Monday, March 9, 2009

Living It Up in the Roaring Twenties (1)

Author: Miriam Medina

Unfortunately, the ending of the year 2008 and the beginning of the year 2009 has found America as well as the entire Globe in horrendous economic conditions which are sucking us into its chaos with a disturbing velocity making money scarce and credit more expensive. With the stock market plunging into a pit of despair, disturbing reports of plants/factories shutting down, massive unemployment, bankrupt businesses and banks closing their doors, farm and home foreclosures at an all-time high , many jubilant investors who were celebrating record highs in the stock market only a year or two ago, are now severely crushed by their losses.The catastrophic economic baggage from one year to another continues to be dragged, while people struggle with their normal overhead expenses of supporting themselves as well as their family. It is a time when people are seeking employment, being fired, or trying desperately to hang onto jobs they already have.

Panics, Depressions, Economic Crisis, resulting in bankruptcies of companies and individuals, where millions are unemployed, homeless and reduced to beggary, is the greatest nightmare feared by all; the wealthy, the investors the businessmen as well as the working class population. While some were short-lived , those of long term were more complex. After the worst of the crisis was over, it would be back to business as usual, resuming its former prosperity and growth until a new economic crisis would eventually occur.

The United States has passed through several notable financial crisis, such as the ones in 1815,1819,1837, 1857,1869, 1873, 1893, 1901 and 1907, with the exception of 1837, 1893 and 1929.These years were defined as "major depressions because of the depth and duration of the collapse . Some attribute these panics to overexpansion and debts, overextended notes and discounts, overinvestment and falling prices, etc.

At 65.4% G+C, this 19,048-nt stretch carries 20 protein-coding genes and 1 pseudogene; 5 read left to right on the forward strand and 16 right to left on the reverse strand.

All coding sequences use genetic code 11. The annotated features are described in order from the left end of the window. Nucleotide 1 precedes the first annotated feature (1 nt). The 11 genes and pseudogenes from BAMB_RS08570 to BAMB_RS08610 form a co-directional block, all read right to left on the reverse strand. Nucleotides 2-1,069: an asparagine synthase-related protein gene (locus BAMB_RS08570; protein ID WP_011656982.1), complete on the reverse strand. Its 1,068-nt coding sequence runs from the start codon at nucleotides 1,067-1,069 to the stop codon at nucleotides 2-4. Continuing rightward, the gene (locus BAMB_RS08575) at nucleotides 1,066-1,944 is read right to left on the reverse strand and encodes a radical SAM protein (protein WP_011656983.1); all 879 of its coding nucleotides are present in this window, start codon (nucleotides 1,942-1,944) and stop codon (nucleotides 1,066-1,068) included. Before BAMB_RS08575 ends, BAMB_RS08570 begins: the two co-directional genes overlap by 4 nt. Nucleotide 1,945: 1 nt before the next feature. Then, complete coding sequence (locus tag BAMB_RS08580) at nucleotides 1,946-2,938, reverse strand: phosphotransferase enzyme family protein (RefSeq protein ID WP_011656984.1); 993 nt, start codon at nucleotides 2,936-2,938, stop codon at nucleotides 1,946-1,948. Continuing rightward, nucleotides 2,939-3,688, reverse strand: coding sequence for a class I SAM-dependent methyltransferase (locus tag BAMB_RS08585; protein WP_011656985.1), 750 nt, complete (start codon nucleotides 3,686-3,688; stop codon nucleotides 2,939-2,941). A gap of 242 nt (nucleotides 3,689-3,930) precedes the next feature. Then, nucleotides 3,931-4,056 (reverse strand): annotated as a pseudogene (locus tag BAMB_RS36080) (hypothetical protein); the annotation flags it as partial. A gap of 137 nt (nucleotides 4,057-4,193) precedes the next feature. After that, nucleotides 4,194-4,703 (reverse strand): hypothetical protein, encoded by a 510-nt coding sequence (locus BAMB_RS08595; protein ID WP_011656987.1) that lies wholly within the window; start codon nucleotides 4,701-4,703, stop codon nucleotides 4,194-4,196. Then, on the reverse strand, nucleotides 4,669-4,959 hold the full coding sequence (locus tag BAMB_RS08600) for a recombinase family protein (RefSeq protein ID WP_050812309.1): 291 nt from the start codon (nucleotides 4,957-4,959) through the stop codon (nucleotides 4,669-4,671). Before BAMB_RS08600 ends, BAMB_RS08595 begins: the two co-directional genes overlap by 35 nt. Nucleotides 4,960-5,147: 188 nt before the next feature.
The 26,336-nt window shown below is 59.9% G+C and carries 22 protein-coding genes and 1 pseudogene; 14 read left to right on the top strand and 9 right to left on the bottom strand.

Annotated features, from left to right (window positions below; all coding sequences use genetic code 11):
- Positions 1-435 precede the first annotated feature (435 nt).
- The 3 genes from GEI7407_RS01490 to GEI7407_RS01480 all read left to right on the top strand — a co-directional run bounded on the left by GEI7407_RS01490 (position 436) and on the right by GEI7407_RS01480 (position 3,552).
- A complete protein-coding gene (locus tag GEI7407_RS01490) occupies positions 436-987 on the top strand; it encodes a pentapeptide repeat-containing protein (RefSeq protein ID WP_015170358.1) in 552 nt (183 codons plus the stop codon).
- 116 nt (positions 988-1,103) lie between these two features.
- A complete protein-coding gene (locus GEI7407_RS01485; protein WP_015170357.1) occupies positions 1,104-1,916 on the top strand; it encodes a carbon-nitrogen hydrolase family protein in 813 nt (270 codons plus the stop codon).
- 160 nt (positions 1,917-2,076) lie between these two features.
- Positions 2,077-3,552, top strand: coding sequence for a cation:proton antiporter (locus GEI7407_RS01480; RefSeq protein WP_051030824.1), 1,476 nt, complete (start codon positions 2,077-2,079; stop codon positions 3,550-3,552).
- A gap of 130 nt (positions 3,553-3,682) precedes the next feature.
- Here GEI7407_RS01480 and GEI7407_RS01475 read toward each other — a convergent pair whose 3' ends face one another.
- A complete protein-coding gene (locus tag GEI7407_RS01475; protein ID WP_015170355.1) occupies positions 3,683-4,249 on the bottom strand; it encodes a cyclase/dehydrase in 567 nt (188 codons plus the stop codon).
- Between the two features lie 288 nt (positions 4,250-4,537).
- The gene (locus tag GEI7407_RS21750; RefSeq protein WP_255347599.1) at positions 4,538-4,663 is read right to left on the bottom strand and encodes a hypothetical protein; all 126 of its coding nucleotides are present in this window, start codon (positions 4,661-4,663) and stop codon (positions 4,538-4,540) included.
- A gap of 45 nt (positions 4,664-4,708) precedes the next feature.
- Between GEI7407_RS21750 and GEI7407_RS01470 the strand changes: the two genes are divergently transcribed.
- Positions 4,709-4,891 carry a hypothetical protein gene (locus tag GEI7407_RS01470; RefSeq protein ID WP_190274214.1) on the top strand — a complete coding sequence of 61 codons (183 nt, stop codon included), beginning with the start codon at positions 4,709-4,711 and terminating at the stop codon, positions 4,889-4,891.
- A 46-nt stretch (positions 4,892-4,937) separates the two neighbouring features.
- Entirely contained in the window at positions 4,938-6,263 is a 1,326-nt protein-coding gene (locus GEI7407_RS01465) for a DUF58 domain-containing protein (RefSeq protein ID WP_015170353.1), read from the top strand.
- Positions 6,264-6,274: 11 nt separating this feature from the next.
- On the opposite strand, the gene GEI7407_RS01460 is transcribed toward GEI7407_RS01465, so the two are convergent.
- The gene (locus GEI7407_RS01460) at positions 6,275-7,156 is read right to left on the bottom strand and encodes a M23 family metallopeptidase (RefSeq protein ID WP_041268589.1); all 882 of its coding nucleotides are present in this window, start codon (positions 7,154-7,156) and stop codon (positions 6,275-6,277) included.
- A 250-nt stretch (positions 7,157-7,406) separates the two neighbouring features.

The Panic of 1929 and the ensuing depression were the most terrible the nation had ever suffered. "The stock market crash on October 23, 1929 wiped out an average of more than a billion dollars worth of paper values a day. A staggering total of 15 million were unemployed, and those who continued to work did so under greatly reduced wage scales." The flow of capital into productive enterprise slowed down to a trickle. The country was suffering from under consumption not overproduction. Banks were weighted down with government bonds, real estate mortgages based on greatly appreciated valuations, and highly speculative securities.

Some analysts are comparing the current economic situation to the crash of 1929 followed by the Great Depression. Although there are obvious similarities, there still may be differences. This is why each panic or economic depression needs to be critically studied in its full entirety to have a better understanding of the cause/effect relationship. It should also be evaluated on the basis of the era in which the financial crisis occurred , not in another, in order to properly assess the extent of its effects on American capitalism.


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